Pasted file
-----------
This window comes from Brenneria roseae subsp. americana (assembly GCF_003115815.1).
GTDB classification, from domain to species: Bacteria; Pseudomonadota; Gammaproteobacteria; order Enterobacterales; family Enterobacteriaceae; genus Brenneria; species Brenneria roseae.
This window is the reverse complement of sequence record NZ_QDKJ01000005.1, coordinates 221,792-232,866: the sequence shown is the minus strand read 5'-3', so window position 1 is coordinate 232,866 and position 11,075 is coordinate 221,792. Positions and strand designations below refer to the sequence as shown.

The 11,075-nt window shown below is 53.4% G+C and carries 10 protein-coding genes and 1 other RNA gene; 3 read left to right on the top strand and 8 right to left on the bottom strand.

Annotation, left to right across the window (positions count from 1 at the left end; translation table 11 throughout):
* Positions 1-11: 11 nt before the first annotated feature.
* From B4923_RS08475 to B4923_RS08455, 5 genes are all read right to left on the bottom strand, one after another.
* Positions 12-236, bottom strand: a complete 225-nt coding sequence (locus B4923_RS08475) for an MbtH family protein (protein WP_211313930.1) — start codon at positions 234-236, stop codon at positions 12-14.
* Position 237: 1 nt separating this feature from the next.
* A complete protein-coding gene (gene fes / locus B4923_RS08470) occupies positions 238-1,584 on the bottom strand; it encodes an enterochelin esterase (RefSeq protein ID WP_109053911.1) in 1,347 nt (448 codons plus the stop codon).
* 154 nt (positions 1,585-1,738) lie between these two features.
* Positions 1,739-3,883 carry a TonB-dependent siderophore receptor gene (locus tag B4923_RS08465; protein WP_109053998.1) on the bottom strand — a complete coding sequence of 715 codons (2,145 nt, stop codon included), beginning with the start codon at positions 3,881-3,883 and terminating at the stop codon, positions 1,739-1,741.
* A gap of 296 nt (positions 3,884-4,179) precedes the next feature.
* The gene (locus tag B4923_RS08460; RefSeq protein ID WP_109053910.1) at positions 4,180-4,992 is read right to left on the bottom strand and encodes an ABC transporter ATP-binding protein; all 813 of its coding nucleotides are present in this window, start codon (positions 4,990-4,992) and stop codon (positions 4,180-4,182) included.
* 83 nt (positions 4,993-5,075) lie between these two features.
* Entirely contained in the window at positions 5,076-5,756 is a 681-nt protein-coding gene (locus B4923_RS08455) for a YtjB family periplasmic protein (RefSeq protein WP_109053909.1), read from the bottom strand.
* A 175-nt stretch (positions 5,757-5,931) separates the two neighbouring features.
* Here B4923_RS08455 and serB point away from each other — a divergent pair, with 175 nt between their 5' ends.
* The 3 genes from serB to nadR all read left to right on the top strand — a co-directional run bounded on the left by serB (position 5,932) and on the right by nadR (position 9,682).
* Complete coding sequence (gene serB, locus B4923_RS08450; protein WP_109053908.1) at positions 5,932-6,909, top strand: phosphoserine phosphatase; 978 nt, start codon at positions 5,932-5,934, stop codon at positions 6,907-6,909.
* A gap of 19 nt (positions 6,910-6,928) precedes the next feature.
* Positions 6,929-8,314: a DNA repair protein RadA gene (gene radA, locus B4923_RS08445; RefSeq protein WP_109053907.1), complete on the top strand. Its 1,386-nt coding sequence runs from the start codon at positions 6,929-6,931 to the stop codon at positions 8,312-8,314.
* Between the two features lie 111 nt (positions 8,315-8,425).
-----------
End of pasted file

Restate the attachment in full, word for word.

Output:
This window comes from Brenneria roseae subsp. americana (assembly GCF_003115815.1).
GTDB classification, from domain to species: Bacteria; Pseudomonadota; Gammaproteobacteria; order Enterobacterales; family Enterobacteriaceae; genus Brenneria; species Brenneria roseae.
This window is the reverse complement of sequence record NZ_QDKJ01000005.1, coordinates 221,792-232,866: the sequence shown is the minus strand read 5'-3', so window position 1 is coordinate 232,866 and position 11,075 is coordinate 221,792. Positions and strand designations below refer to the sequence as shown.

The 11,075-nt window shown below is 53.4% G+C and carries 10 protein-coding genes and 1 other RNA gene; 3 read left to right on the top strand and 8 right to left on the bottom strand.

Annotation, left to right across the window (positions count from 1 at the left end; translation table 11 throughout):
* Positions 1-11: 11 nt before the first annotated feature.
* From B4923_RS08475 to B4923_RS08455, 5 genes are all read right to left on the bottom strand, one after another.
* Positions 12-236, bottom strand: a complete 225-nt coding sequence (locus B4923_RS08475) for an MbtH family protein (protein WP_211313930.1) — start codon at positions 234-236, stop codon at positions 12-14.
* Position 237: 1 nt separating this feature from the next.
* A complete protein-coding gene (gene fes / locus B4923_RS08470) occupies positions 238-1,584 on the bottom strand; it encodes an enterochelin esterase (RefSeq protein ID WP_109053911.1) in 1,347 nt (448 codons plus the stop codon).
* 154 nt (positions 1,585-1,738) lie between these two features.
* Positions 1,739-3,883 carry a TonB-dependent siderophore receptor gene (locus tag B4923_RS08465; protein WP_109053998.1) on the bottom strand — a complete coding sequence of 715 codons (2,145 nt, stop codon included), beginning with the start codon at positions 3,881-3,883 and terminating at the stop codon, positions 1,739-1,741.
* A gap of 296 nt (positions 3,884-4,179) precedes the next feature.
* The gene (locus tag B4923_RS08460; RefSeq protein ID WP_109053910.1) at positions 4,180-4,992 is read right to left on the bottom strand and encodes an ABC transporter ATP-binding protein; all 813 of its coding nucleotides are present in this window, start codon (positions 4,990-4,992) and stop codon (positions 4,180-4,182) included.
* 83 nt (positions 4,993-5,075) lie between these two features.
* Entirely contained in the window at positions 5,076-5,756 is a 681-nt protein-coding gene (locus B4923_RS08455) for a YtjB family periplasmic protein (RefSeq protein WP_109053909.1), read from the bottom strand.
* A 175-nt stretch (positions 5,757-5,931) separates the two neighbouring features.
* Here B4923_RS08455 and serB point away from each other — a divergent pair, with 175 nt between their 5' ends.
* The 3 genes from serB to nadR all read left to right on the top strand — a co-directional run bounded on the left by serB (position 5,932) and on the right by nadR (position 9,682).
* Complete coding sequence (gene serB, locus B4923_RS08450; protein WP_109053908.1) at positions 5,932-6,909, top strand: phosphoserine phosphatase; 978 nt, start codon at positions 5,932-5,934, stop codon at positions 6,907-6,909.
* A gap of 19 nt (positions 6,910-6,928) precedes the next feature.
* Positions 6,929-8,314: a DNA repair protein RadA gene (gene radA, locus B4923_RS08445; RefSeq protein WP_109053907.1), complete on the top strand. Its 1,386-nt coding sequence runs from the start codon at positions 6,929-6,931 to the stop codon at positions 8,312-8,314.
* Between the two features lie 111 nt (positions 8,315-8,425).